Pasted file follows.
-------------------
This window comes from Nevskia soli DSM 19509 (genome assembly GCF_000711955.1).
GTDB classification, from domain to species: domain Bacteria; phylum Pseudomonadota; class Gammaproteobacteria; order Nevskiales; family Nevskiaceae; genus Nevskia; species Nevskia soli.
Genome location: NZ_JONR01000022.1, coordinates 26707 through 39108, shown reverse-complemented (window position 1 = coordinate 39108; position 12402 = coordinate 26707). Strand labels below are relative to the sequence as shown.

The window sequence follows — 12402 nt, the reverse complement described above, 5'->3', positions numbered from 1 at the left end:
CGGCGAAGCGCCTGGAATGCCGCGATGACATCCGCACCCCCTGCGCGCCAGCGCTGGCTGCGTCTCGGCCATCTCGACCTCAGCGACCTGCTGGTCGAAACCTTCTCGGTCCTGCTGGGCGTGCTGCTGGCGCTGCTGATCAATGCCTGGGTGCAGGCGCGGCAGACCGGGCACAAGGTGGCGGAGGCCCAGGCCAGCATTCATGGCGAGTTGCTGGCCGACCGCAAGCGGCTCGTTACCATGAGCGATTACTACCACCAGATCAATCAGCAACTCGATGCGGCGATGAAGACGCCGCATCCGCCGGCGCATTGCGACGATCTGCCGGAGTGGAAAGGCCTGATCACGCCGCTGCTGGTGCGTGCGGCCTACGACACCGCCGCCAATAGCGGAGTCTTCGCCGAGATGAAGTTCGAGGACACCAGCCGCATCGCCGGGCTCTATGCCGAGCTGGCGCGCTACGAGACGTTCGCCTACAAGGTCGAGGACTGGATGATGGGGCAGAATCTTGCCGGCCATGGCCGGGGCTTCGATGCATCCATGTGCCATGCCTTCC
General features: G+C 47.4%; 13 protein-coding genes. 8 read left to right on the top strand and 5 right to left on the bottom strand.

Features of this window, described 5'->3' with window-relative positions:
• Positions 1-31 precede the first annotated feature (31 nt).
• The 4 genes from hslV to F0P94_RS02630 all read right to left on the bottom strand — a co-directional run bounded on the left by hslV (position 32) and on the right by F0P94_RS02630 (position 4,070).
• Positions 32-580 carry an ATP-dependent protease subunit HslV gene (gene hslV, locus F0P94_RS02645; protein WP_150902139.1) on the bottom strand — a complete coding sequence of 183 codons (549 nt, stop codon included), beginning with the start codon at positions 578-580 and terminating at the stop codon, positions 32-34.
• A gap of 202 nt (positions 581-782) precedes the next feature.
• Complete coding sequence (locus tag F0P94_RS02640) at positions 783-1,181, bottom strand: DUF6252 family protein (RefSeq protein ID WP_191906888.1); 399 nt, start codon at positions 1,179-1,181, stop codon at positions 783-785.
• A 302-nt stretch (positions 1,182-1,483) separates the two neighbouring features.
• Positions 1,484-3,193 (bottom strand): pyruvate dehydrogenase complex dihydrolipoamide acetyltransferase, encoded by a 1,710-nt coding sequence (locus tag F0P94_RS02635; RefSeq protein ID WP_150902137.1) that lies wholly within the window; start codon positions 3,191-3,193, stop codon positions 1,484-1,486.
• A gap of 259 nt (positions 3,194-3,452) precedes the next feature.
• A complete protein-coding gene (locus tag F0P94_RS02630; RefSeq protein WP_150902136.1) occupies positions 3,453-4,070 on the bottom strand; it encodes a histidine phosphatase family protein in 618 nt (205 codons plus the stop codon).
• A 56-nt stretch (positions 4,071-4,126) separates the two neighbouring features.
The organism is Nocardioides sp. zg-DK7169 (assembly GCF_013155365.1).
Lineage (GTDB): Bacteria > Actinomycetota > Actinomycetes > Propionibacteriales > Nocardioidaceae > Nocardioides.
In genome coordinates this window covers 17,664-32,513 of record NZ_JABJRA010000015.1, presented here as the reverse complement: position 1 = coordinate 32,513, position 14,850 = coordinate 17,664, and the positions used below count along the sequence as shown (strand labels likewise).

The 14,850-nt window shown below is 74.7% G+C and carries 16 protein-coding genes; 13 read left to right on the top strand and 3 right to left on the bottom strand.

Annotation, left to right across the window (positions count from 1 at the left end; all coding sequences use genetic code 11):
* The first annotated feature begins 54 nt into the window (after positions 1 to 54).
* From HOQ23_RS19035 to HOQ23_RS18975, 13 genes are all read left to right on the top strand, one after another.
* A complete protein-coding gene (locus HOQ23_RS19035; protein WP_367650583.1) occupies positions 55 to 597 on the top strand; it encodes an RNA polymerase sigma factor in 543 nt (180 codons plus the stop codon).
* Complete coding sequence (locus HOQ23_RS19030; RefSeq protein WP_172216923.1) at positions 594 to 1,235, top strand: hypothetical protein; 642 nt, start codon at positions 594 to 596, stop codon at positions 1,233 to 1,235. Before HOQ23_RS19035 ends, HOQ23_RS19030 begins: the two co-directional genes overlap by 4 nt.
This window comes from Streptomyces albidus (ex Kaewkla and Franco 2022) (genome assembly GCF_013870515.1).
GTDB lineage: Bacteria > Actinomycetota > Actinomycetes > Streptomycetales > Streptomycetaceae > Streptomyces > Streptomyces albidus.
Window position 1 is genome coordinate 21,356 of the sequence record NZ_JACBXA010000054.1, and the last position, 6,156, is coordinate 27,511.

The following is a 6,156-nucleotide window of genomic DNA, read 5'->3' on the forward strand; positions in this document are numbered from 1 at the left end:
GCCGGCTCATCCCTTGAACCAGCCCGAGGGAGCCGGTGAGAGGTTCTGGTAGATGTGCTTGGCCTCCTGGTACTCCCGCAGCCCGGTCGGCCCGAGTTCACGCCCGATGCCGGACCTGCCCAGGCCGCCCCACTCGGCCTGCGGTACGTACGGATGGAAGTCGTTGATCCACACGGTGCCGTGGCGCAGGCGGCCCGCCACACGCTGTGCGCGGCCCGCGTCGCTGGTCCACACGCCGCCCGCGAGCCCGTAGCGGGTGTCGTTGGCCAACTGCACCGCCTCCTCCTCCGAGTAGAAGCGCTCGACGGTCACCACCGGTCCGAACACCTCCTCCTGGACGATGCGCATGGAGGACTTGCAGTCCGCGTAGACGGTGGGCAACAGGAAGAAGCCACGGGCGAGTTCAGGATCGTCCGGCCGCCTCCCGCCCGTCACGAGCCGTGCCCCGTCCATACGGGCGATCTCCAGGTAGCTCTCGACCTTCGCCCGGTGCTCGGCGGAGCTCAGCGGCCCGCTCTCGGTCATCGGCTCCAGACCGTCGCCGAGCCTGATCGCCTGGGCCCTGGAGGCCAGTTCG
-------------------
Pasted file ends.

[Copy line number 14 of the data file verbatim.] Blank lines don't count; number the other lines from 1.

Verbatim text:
• Positions 1,484-3,193 (bottom strand): pyruvate dehydrogenase complex dihydrolipoamide acetyltransferase, encoded by a 1,710-nt coding sequence (locus tag F0P94_RS02635; RefSeq protein ID WP_150902137.1) that lies wholly within the window; start codon positions 3,191-3,193, stop codon positions 1,484-1,486.